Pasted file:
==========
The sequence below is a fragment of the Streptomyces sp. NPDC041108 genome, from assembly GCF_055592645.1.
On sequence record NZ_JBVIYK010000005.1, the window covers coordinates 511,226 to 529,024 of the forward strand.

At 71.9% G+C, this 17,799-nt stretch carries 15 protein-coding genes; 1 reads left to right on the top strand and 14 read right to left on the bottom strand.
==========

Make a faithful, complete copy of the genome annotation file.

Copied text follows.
The sequence below is a fragment of the Streptomyces sp. NPDC041108 genome, from assembly GCF_055592645.1.
On sequence record NZ_JBVIYK010000005.1, the window covers coordinates 511,226 to 529,024 of the forward strand.

At 71.9% G+C, this 17,799-nt stretch carries 15 protein-coding genes; 1 reads left to right on the top strand and 14 read right to left on the bottom strand.